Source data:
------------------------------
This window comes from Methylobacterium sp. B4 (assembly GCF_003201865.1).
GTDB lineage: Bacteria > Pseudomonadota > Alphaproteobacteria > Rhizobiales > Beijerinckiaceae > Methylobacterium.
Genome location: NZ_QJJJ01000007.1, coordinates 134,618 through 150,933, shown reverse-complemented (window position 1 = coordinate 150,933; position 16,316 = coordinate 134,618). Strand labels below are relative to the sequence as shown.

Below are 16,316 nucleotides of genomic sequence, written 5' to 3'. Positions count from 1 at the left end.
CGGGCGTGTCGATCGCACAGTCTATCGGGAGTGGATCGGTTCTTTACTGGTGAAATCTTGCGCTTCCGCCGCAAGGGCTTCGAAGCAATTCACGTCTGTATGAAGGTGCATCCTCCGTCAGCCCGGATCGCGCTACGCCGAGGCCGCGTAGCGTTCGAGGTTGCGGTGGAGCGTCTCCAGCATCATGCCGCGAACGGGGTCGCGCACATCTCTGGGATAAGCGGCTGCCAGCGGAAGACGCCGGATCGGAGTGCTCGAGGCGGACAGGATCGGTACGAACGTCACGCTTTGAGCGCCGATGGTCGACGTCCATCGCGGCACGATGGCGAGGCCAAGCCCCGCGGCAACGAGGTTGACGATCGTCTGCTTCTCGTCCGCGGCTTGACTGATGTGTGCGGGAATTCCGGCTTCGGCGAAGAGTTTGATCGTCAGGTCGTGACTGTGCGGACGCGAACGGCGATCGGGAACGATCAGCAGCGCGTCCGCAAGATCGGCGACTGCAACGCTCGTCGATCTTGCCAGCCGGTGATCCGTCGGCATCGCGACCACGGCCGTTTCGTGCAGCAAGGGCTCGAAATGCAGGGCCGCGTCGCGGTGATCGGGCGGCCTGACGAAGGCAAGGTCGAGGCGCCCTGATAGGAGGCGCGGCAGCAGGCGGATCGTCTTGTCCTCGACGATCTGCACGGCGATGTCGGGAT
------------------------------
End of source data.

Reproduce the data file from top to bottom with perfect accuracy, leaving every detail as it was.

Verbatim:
This window comes from Methylobacterium sp. B4 (assembly GCF_003201865.1).
GTDB lineage: Bacteria > Pseudomonadota > Alphaproteobacteria > Rhizobiales > Beijerinckiaceae > Methylobacterium.
Genome location: NZ_QJJJ01000007.1, coordinates 134,618 through 150,933, shown reverse-complemented (window position 1 = coordinate 150,933; position 16,316 = coordinate 134,618). Strand labels below are relative to the sequence as shown.

Below are 16,316 nucleotides of genomic sequence, written 5' to 3'. Positions count from 1 at the left end.
CGGGCGTGTCGATCGCACAGTCTATCGGGAGTGGATCGGTTCTTTACTGGTGAAATCTTGCGCTTCCGCCGCAAGGGCTTCGAAGCAATTCACGTCTGTATGAAGGTGCATCCTCCGTCAGCCCGGATCGCGCTACGCCGAGGCCGCGTAGCGTTCGAGGTTGCGGTGGAGCGTCTCCAGCATCATGCCGCGAACGGGGTCGCGCACATCTCTGGGATAAGCGGCTGCCAGCGGAAGACGCCGGATCGGAGTGCTCGAGGCGGACAGGATCGGTACGAACGTCACGCTTTGAGCGCCGATGGTCGACGTCCATCGCGGCACGATGGCGAGGCCAAGCCCCGCGGCAACGAGGTTGACGATCGTCTGCTTCTCGTCCGCGGCTTGACTGATGTGTGCGGGAATTCCGGCTTCGGCGAAGAGTTTGATCGTCAGGTCGTGACTGTGCGGACGCGAACGGCGATCGGGAACGATCAGCAGCGCGTCCGCAAGATCGGCGACTGCAACGCTCGTCGATCTTGCCAGCCGGTGATCCGTCGGCATCGCGACCACGGCCGTTTCGTGCAGCAAGGGCTCGAAATGCAGGGCCGCGTCGCGGTGATCGGGCGGCCTGACGAAGGCAAGGTCGAGGCGCCCTGATAGGAGGCGCGGCAGCAGGCGGATCGTCTTGTCCTCGACGATCTGCACGGCGATGTCGGGAT